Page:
One of my favorite Tuaran mee is also found at this suburb – Tuaran Mee Restaurant.

The restaurant is pork free, and they have their menu hooked up on the wall ala billboard style for your convenience (see below). While carrying a variety of typical Chinese taichao dishes, the claim of fame for Tung Fong is their fish dishes.

You basically pick the type of fish/seafood you want – from garupa, green wrasse, giant garupa, sea carp, to fish lips, innards, and sea cucumber; then pair it with the preparation method of  your choice – braised, onion ginger, scallion oil, rice wine, or black bean.

braised, steamed, or lips?
braised, steamed, or lips?

I’ve already been to this place three times on the past three trips to the city.

Had two different types of garupa as well as the rather interesting fish lips. The fish here are so, so, so good! Fresh, flavorful, and prepared with seasoning that doesn’t take away the natural flavor of these seafood. They’re simply addictive.

the other accompanying dishes were good too
the other accompanying dishes were good too

The vegetable dish here are typical of Sabah standard, sweet, crunchy, and fresh. They also serve a side of tomato soup as standard, and these tasted pretty much like Fatt Kee’s fish noodle soup.

If you’re at Sabah, do yourself a favor and check this place out. Expect to spend some RM 30-40 per pax for some good seafood.

Tung Fong Seafood Restaurant map, Kota Kinabalu

menu at tung fong seafood restaurant, KK

Address:
Tung Fong Seafood Restaurant
Mile 6, Jalan Tuaran, Inanam,
88400 Kota Kinabalu, Sabah
GPS: 5.991707, 116.132074
Tel: 012-801 1336

In North Borneo, the most often talked about hawker dish by visitors is undoubtedly fish noodle, and justifiably so due to the abundance of great seafood here. However, for the locals, often times a good plate of Tuaran Mee is where it’s at.

Tuaran Mee Restoran, Inanam, Kota Kinabalu
Tuaran Mee Restoran, Inanam, Kota Kinabalu

For those who’re not familiar, Tuaran Mee is a type of noodle originally hailed from Tuaran, the district just north of Kota Kinabalu. The noodle carries a texture that’s unique to its own, which I can only describe as having a springy texture almost but not entirely alike a mixture between yee mee and kolo mee.

I really like it, and think it’s about time someone introduce this to the West Malaysia scene.

Without driving up to Tuaran, one restaurant that offers a unique take on this dish is none other than the aptly named Tuaran Mee Restoran at Inanam, located some 15 minutes away from the city center.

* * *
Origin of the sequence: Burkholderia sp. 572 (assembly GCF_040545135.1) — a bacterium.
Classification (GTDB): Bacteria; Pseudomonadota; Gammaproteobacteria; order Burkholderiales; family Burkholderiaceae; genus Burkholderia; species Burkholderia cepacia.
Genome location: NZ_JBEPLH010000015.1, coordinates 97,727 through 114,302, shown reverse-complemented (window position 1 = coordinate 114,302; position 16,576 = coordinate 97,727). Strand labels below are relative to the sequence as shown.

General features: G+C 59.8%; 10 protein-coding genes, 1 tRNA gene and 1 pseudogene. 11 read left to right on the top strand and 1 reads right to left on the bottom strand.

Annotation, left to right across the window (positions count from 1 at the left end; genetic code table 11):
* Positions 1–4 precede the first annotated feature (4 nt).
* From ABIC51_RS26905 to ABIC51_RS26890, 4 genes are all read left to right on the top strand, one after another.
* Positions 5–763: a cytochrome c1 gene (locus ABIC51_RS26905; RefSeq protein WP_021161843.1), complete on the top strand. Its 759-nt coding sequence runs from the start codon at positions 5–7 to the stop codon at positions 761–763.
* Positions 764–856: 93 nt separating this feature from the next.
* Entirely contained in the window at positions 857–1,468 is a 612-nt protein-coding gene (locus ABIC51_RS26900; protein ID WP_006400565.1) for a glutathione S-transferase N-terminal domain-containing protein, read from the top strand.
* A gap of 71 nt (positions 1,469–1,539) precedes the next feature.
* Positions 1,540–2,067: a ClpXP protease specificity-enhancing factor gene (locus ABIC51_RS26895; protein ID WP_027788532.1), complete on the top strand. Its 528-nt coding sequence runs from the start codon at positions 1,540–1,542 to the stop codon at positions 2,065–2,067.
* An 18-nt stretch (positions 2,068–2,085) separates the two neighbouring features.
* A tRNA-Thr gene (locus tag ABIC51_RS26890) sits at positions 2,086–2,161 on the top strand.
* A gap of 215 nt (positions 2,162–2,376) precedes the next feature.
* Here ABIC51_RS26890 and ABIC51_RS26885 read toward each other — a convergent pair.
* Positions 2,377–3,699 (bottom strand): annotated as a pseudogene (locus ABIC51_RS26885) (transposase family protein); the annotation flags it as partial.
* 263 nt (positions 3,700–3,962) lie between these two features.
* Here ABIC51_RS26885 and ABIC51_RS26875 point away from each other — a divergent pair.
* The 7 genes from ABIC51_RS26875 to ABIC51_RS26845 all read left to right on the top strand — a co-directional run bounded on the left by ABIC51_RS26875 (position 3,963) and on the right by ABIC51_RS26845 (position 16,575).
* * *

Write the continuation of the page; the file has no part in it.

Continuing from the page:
The menu is found hung on the wall and giving diners a choice of noodle that are fried, in soup, or even in claypot. You then pick the different ingredients of choice – seafood, beef, or pork.

seafood Tuaran mee with lehing, love it!
seafood Tuaran mee with lehing, love it!

Most interestingly though, you get to add Lehing, the locally produced alcohol.

For obvious reasons, I had my Tuaran mee with seafood and Lehing, resulting in a dish that had that extra sweetness from the extra dash of forbidden condiment. The seafood was competent, and I thought I really enjoyed the accompanying chili sauce as well. I’d recommend this to anyone.

seafood meehun soup
seafood meehun soup

My lunch partner had meehun soup with seafood that came with plenty of those fresh vegetable that Sabah is known for and reportedly happy with her decision as well. It was a good meal, and I think I’d be back there again hopefully in not too distant future.

tuaran mee restoran map

Address:
Tuaran Mee Restoran
mile 6, Jalan Tuaran, Inanam,
88450 Kota Kinabalu, Sabah
GPS: 5.993625, 116.129537

When it comes to hawker dishes in Sabah, the most famous of them all is none other than north Borneo’s very own version of pork noodle – Sang Nyuk Mian (生肉面), or raw pork noodle in Hakka, the most spoken Chinese dialect this part of Malaysia.

Melanian Sang Yuk Mian, Kota Kinabalu
Melanian Sang Nyuk Mian, Kota Kinabalu

To be honest, the difference between this and the KL version isn’t particularly huge. While pork noodle usually comes with kuih teow, yellow noodle, meehun, or mee suah, sang nyuk mian usually has their own version of noodle that is slightly more refined and perhaps a little closer in texture to Japanese soba.

The other reason this being called the equivalent of “raw pork noodle” is the method in which it’s prepared, usually with raw pork slices and offal made to order, thus ensuring freshness and to retain the soft texture.

There are usually two versions to choose from – “kon lou”, or dry version comes with noodle being mixed in dark sauce and the porky goodness in soup, or soup version having the noodle and porky bits all in the same bowl.

Sang Yuk Mian with extra pork kidney
Sang Nyuk Mian with extra pork kidney

If you find yourself at KK town, one of the places to try out his famous local dish would be at Melanian 3 kopitiam, a short walk away from the city center.

Over here you can get a bowl of Sang Nyuk Mian anywhere from RM 7.50 to RM 11 based on the ingredients – pork slices, kidney, tendon, liver, pork ball, intestine, and even heart.

pork kidney, liver, intestine, pork ball, meat slices
pork kidney, liver, intestine, pork ball, meat slices

I had mine with extra pork kidney but otherwise a standard dry version with inclusion of liver, intestine, pork slices, and pork ball.

The soup was more subtle but still sweet and flavorful, and true to its intention, the meat & offal were fresh and soft, but above all, I really like the texture of the noodle used in this version compared to KL’s. Definitely something to try when you find yourself in KK.

map to Melanian Sang Nyuk Mian, Kota Kinabalu

 

Address:
Melanian Sang Nyuk Mian
21, Lorong Lintas Square, Lintas Plaza,
88300 Kota Kinabalu, Sabah
GPS: 5.984318, 116.076363
Hours: 6:30 am to 4:30 pm daily